Wang Yifang is an experimental high-energy physicist, an academician of the Chinese Academy of Sciences (CAS), a fellow of the World Academy of Sciences, a foreign academician of the Russian Academy of Science, a researcher and doctoral mentor of the Institute of High Energy Physics (IHEP), CAS, and dean of the School of Nuclear Science and Technology at the University of the Chinese Academy of Sciences.
In 1984, Wang graduated from Nanjing University and participated in the L3 experiment led by physical scientist Samuel Chao Chung Ting in CERN (European Organization for Nuclear Research) in Geneva, Switzerland for the study of high-energy particles. In 1992, he served as a researcher of the nuclear physics laboratory of the Massachusetts institute of Technology. In 1996, he was an assistant researcher of the department of physics of Stanford University. In 2000, he was selected into the 100 Talents Program of the CAS. In 2002, he was financed by the National Science Fund for Distinguished Young Scholars, and in 2012, the experiment carried out by Wang and his team regarding a new neutrino oscillation mode was selected into the top 10 scientific advances in 2012 by Science. In 2013, he was selected into the National "Ten Thousand Talents Program", and in 2015 he won the Breakthrough Prize of fundamental physics, becoming the first Chinese scientist to win the prize. In 2019, he won the Physical Science Prize of the Future Science Prizes.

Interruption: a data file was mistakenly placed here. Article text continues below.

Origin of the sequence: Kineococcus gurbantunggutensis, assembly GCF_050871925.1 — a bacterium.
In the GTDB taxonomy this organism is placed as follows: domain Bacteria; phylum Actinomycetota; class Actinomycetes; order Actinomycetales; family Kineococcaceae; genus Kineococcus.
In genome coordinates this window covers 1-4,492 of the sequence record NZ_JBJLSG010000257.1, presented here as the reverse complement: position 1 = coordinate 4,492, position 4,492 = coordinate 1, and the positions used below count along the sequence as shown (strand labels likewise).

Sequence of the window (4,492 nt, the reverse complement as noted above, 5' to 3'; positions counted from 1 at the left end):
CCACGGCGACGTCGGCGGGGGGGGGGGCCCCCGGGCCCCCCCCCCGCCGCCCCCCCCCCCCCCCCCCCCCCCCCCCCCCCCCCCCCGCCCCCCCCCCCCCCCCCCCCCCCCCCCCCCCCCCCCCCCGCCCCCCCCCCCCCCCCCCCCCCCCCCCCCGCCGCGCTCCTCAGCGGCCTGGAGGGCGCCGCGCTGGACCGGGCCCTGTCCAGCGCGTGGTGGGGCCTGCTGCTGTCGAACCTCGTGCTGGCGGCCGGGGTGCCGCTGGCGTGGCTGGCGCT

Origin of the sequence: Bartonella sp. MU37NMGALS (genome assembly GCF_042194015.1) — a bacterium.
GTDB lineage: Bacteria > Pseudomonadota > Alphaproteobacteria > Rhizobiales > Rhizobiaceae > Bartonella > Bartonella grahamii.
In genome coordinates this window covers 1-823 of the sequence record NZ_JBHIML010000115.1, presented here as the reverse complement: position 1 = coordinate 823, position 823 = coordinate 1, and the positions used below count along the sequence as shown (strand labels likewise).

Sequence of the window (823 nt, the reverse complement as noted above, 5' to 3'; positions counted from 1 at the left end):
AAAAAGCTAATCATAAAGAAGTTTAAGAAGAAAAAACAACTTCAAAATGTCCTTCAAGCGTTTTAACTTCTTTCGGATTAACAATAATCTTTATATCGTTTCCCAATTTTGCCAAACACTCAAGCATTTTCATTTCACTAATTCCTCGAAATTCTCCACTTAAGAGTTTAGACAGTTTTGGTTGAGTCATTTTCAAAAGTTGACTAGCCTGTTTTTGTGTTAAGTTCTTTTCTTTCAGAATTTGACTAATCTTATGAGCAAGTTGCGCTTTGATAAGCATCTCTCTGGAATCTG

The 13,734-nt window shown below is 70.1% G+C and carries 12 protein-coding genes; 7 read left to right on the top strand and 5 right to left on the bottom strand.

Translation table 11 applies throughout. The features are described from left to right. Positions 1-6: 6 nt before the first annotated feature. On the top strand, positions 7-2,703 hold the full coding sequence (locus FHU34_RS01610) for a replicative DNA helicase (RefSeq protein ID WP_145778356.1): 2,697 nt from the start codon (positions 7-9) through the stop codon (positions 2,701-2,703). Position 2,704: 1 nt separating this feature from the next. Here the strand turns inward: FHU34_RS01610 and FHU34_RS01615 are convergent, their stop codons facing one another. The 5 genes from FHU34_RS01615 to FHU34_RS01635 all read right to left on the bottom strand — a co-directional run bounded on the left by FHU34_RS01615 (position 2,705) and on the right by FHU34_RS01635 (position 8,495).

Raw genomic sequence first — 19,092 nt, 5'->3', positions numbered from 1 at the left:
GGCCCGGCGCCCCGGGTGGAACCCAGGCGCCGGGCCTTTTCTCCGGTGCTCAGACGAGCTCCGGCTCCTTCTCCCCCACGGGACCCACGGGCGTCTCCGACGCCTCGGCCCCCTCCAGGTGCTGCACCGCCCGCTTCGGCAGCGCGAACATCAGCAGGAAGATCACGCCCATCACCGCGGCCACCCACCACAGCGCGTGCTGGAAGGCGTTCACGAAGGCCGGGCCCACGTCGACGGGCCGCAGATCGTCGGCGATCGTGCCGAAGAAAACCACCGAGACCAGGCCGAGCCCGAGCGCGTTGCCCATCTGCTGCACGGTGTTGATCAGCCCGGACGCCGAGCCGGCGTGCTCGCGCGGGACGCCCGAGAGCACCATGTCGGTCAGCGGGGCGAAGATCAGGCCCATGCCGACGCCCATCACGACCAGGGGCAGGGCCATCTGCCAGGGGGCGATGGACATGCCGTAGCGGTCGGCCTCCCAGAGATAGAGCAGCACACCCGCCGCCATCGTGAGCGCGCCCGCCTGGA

Wang has been engaging in experimental research in high-energy physics. He was the main proposer of the Daya Bay experiment and led its design, construction and research and he proposed and led the Jiangmen neutrino experiment. In terms of positive-positron collisions, he led the design and construction of key equipment used in the Beijing electron positron collider.